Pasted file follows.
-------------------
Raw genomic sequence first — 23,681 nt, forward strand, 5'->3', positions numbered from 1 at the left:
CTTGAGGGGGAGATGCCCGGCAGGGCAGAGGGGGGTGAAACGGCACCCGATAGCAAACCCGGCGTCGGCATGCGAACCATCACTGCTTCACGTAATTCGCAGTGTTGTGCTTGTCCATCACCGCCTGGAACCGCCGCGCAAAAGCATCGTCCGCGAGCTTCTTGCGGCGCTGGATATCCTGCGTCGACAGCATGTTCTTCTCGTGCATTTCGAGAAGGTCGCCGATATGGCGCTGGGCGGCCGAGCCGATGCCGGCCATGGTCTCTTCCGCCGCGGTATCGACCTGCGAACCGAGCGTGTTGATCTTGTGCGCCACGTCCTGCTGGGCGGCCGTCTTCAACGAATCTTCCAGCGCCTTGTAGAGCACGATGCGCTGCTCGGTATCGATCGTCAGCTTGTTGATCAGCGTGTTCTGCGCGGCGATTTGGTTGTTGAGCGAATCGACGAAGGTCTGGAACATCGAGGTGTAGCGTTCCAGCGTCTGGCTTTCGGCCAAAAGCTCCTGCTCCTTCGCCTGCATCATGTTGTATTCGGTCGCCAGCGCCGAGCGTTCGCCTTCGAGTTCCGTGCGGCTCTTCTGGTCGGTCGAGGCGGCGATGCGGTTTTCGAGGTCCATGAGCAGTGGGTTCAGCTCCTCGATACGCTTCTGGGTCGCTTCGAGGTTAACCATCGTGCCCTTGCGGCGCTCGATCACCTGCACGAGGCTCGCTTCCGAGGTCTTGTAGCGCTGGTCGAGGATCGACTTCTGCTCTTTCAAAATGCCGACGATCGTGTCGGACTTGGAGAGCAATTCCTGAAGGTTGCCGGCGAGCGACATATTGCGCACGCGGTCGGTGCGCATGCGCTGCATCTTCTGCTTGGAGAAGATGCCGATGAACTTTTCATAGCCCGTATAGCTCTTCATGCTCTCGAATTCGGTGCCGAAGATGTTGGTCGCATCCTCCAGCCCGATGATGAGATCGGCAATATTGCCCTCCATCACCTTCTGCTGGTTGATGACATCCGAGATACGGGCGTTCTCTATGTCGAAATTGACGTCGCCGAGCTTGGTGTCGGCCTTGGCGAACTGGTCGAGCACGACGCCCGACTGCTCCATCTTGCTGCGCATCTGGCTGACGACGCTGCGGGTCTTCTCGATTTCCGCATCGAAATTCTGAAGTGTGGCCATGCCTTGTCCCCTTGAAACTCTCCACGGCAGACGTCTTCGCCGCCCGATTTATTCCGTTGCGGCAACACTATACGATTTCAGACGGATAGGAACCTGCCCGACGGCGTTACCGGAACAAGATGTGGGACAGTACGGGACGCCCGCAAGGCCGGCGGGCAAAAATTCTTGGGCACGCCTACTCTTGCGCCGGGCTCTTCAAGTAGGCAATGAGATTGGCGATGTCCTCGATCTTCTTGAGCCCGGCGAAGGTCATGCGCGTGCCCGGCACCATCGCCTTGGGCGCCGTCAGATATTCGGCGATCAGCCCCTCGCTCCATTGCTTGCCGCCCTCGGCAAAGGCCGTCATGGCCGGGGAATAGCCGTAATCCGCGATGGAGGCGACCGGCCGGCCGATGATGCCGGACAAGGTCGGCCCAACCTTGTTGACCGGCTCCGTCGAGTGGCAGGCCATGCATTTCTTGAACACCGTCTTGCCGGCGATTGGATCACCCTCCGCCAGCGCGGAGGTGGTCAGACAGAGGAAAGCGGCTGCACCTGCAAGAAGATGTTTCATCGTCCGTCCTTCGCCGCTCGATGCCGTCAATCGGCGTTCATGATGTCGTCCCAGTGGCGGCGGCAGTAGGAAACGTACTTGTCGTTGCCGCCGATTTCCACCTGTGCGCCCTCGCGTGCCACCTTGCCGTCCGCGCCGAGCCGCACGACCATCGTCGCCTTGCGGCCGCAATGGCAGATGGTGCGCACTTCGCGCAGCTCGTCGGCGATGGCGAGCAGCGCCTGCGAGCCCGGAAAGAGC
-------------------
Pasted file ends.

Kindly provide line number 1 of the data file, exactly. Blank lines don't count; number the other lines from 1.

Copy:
Raw genomic sequence first — 23,681 nt, forward strand, 5'->3', positions numbered from 1 at the left: